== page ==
After a seven year split, Brisbane punk-rockers Speedlab made their triumphant return to music with …
Since their launch in 2015, Switzerland’s all-girl metalheads Burning Witches have drummed up quite the following.
Drawing inspiration from elements of power, thrash and speed metal, the buzz around their second album, Hexnenhammer, is that it is nothing short of a masterpiece.
There’s a consciences evocation of tradition in the new material. Inspired by the book Malleus Maleficarum, otherwise known as The Hammer Of The Witches, in German, Hexenhammer, a document that legitimised witch hunting in 1486, Burning Witches explore themes of oppression, manipulation and violence against the weak. Hexenhammer is a siren song, pulling you in and playing tricks with your mind and your emotions. A beautiful story, a journey, Hexenhammer is much more than a music album. “We’re so happy,” gushes drummer Lala Frischknecht in broken English. “It’s good hard work paid off!”
Since their name is Burning Witches, Frischknecht says this concept was perfect for their second album. “In Switzerland, it’s a part of you that this happened in the past and is so sad. In fact Malleus Maleficarum deals with witch hunting, which fits our name–persecution, torture, execution, is a sad story in the dark days of our history.
“It’s a perfect concept for our album, and we have huge respect for those people because these were innocent people, persecuted back in the days. Maybe it helps for young generations to learn about that and to expose the sadness of what happened.”
Our lyrics aren’t pure evil. Of course, this is an evil book, but our story isn’t, it’s a sad story.
[ Lala Frischknecht ]
The year 1486 was the main focus in time for Burning Witches and their research for Hexenhammer. With an ardent love for history, Frischknecht says though the band put thorough research into the events of nearly 600 years ago, they were already very familiar with its contents and the historical tales. “The Malleus Maleficarum is really famous, second [only] to the bible,” she says. “Many people know about that book.
“I asked a witch, a real one, ‘Why is it they’re asking about this?’ and she said, ‘Of course they will ask because it is an evil book, made by a crazy guy.’ That’s why maybe we had a lot of questions about it.”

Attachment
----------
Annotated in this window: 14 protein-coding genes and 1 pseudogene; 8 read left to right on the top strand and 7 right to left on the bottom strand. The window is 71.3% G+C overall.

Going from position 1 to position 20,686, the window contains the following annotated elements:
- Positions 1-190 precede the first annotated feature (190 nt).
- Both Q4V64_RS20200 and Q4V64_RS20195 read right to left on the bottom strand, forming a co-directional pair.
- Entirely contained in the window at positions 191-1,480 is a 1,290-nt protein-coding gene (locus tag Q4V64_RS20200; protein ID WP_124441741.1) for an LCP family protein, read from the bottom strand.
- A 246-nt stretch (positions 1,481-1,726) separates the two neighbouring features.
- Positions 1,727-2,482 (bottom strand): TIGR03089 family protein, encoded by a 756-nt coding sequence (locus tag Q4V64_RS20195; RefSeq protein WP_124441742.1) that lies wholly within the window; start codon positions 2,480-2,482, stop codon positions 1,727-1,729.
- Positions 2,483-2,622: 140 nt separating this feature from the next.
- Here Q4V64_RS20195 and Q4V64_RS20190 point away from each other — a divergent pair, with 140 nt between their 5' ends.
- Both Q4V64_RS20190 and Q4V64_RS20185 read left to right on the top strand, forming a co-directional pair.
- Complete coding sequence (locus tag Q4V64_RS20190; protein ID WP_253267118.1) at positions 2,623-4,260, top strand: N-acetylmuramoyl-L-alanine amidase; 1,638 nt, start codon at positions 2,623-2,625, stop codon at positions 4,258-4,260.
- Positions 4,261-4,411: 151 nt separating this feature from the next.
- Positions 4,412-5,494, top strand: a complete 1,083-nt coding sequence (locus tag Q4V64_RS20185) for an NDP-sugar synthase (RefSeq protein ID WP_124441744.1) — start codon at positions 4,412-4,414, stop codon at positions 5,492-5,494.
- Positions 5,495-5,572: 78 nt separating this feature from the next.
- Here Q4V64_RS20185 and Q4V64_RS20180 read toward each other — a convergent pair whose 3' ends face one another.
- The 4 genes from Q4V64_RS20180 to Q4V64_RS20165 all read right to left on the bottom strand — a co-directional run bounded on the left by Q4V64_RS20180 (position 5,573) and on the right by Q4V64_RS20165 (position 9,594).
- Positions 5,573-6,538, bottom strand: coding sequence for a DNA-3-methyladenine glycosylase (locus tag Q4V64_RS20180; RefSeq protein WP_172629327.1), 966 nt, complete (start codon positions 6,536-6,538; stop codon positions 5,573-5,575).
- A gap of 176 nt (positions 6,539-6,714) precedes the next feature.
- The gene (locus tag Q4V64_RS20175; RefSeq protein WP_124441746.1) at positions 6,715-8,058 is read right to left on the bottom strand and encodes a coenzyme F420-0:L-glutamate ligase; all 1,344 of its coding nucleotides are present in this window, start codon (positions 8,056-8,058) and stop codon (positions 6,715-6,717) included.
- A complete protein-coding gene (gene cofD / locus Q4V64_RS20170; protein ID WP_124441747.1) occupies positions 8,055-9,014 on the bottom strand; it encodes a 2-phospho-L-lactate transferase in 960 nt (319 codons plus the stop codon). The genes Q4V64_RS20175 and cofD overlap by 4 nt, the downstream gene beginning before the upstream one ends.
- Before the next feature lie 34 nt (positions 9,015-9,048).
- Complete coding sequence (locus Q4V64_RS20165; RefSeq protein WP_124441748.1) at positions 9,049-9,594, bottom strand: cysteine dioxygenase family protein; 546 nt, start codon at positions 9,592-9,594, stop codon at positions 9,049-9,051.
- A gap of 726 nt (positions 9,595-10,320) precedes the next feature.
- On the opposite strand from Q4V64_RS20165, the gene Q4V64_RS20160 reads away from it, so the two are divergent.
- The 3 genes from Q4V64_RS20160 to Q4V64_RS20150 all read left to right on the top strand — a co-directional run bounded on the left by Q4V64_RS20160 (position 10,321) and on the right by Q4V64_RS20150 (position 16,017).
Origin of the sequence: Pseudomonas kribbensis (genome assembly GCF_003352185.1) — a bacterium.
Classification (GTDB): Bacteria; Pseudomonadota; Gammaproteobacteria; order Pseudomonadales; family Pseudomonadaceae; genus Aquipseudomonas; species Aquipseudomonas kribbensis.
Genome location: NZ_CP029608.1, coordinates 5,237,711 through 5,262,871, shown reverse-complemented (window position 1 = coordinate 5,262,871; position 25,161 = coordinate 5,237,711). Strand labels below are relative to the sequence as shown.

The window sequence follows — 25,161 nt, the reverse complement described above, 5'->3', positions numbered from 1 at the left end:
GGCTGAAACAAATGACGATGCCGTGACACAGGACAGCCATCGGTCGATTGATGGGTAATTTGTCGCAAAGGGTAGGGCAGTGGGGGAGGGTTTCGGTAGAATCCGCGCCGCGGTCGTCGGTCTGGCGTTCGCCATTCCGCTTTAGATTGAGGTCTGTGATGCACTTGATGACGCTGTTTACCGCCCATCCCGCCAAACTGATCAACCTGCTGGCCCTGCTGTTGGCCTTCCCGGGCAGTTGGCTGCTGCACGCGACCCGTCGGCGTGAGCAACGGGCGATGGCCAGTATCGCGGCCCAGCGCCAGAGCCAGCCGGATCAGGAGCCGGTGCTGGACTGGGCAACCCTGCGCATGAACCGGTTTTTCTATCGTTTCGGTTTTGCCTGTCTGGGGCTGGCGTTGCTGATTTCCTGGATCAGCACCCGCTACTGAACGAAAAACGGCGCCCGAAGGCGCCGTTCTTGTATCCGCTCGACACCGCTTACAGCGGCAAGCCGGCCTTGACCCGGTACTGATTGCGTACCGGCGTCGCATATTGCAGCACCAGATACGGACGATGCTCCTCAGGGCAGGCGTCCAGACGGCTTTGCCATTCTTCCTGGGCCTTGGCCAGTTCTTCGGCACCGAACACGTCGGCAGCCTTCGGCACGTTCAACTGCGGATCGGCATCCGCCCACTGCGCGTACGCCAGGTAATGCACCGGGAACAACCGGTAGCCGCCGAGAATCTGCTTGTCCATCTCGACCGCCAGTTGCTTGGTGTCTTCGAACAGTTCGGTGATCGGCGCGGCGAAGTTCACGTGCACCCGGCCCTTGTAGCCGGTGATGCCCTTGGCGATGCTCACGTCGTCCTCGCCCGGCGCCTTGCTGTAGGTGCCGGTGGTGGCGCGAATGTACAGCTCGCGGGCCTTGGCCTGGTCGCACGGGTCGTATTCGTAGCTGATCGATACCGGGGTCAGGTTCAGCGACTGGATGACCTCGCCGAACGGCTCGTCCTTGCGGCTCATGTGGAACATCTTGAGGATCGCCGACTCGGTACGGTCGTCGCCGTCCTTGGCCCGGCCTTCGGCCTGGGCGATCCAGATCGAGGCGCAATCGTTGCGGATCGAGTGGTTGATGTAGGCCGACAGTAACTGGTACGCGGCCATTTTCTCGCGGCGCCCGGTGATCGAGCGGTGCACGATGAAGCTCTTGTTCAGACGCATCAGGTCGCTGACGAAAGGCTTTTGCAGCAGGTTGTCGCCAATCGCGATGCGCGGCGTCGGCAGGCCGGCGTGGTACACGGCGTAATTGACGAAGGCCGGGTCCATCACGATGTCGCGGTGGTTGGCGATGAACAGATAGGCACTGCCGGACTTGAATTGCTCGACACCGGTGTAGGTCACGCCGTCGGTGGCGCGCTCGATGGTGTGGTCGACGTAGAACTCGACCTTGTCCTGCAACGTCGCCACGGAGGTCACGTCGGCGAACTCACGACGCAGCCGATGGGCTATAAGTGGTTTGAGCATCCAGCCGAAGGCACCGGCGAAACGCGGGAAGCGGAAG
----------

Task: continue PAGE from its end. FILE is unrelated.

Writing music to suit this story, to suit the history, also had to reflect who Burning Witches are as a band, without it being a gimmick. “Our lyrics aren’t pure evil,” begins Frischknecht, “Of course, this is an evil book, but our story isn’t, it’s a sad story.
“We also have many lyrics about human behaviour–destruction, war-making–and some witchy stuff, like our song Maneater!”
Exploring those more modern attributes, Burning Witches also feature a cover of Dio’s Holy Diver, a rendition you won’t be aware is the same song until you hear them singing the words–Burning Witches made it their own. “We play it a lot in our live shows and we noticed people like it. Holy Diver for me is like some untimely metal–everybody knows it and everybody can sing with it. A really beautiful song from a beautiful band.
“We do our own version, we don’t copy much–if you do cover, you don’t have to have 100% copy, you have to be yourself.”
Burning Witches have been stewing, brewing Hexenhammer for some time, so once the album drops the girls will hit the European roads to spread their metal and this important history. “This is good timing,” says Frischknecht, “It will be good to show the people what we’ve got in the new album and play songs from our old music.” Burning Witches don’t stop there, though, with new material already in the works and their noses in the books for more inspiring material. “[Guitarist] Romana told me, ‘I have a new song’! I said, ‘Really?!’ These girls are so fast.
“We are really motivated to making music–[vocalist] Seraina and Romana, these two aren’t lacking in ideas, they have many things in their mind! Our thing in Burning Witches is full speed!”